Under current SEC rules, investment advisers and broker-dealers are subject to different standards of care when providing personalized investment advice and making recommendations about securities to individual investors.
Investment advisers are subject to the requirements of the Investment Advisers Act of 1940. Under this Act, an investment adviser is a fiduciary, with a duty to act in the best interests of its clients, including an obligation to place a client's interests ahead of its own interests. An investment adviser with a material conflict of interest must either eliminate that conflct or fully disclose to its clients all material facts relating to the conflict.
Broker-dealers, on the other hand, are not considered fiduciaries, and are subject to different Federal statutes and rules. Under the anti-fraud provisions of the Federal securities laws and the rules of the Financial Industry Regulatory Authority (FINRA), broker-dealers are required to deal fairly with their customers. An important aspect of a broker-dealer's duty of fair dealing is the suitability obligation, which generally requires a broker-dealer to make recommendations that are consistent with the interests of its customer. Broker-dealers also are required under certain circumstances to disclose material conflicts of interest to their customers, in some cases at the time of the completion of the transaction.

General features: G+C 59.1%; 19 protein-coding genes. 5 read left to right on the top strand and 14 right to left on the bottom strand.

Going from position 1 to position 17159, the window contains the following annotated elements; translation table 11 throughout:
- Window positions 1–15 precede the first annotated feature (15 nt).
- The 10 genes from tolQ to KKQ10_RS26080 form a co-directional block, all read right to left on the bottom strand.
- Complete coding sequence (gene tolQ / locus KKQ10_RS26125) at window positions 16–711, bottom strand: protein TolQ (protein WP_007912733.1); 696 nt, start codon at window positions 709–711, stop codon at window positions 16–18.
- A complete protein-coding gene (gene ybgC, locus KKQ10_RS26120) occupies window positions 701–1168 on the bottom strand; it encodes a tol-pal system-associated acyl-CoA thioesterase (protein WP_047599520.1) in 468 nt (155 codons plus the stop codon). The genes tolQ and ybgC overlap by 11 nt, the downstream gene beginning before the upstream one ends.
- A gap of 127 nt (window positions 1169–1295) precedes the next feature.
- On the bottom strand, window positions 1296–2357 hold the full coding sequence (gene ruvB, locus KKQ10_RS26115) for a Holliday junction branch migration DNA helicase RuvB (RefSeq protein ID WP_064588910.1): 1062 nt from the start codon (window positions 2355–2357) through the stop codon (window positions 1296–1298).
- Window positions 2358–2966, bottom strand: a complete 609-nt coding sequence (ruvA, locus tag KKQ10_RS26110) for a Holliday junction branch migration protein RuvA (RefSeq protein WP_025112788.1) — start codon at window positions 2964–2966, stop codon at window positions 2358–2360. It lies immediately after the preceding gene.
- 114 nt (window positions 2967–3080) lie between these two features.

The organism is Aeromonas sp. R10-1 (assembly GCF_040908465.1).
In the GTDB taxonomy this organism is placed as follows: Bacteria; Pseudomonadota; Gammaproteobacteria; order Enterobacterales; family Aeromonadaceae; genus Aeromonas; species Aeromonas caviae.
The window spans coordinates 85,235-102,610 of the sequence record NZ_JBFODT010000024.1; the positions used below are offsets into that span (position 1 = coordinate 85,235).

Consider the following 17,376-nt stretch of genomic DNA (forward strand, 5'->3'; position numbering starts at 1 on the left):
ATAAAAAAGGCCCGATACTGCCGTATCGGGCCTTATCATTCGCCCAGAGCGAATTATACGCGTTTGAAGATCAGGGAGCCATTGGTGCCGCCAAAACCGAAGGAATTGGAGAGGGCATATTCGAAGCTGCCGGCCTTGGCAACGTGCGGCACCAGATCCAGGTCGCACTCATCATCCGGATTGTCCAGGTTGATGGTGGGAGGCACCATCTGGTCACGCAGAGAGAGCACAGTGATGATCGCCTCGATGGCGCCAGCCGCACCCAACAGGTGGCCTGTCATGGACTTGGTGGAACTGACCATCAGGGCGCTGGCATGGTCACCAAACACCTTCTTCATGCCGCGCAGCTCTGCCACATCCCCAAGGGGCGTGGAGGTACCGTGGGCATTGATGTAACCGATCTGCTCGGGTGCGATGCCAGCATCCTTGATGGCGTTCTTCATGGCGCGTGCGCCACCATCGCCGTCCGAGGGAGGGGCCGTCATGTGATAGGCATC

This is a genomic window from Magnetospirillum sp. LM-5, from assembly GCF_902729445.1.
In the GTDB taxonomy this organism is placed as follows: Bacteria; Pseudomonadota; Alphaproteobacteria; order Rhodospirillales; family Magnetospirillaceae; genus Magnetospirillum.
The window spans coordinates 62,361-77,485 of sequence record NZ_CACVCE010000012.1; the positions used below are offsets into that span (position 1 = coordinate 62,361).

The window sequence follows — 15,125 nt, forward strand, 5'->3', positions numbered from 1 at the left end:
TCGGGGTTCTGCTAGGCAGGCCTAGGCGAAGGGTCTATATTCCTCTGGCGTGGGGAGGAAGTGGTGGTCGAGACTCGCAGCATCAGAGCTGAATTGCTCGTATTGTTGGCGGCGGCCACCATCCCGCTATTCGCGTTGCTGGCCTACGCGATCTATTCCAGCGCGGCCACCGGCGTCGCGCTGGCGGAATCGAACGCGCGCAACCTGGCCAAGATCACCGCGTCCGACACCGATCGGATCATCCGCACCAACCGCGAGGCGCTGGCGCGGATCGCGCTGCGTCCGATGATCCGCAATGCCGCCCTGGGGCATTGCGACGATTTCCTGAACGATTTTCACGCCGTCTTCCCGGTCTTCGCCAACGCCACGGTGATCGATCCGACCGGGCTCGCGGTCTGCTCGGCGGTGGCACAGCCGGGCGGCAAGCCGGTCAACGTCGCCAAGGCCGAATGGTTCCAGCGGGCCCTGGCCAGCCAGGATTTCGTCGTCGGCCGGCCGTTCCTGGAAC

In 2005, the SEC attempted to expand the current exemption in the Investment Advisers Act for broker-dealers providing investment advice that is "solely incidental' to their business and when receiving "special compensation." The U.S. Court of Appeals for the D.C. Circuit vacated this final SEC rule in 2007, leaving a great deal of uncertainty about when a broker-dealer is subject to the Investment Advisers Act.
The Dodd-Frank Wall Street Reform and Consumer Protection Act of 2010 required the SEC to conduct a study regarding the effectiveness of the existing standards of care for broker-dealers and investment advisers. The SEC completed this study in January 2011 and is expected to initate a rulemaking on this topic in the near future.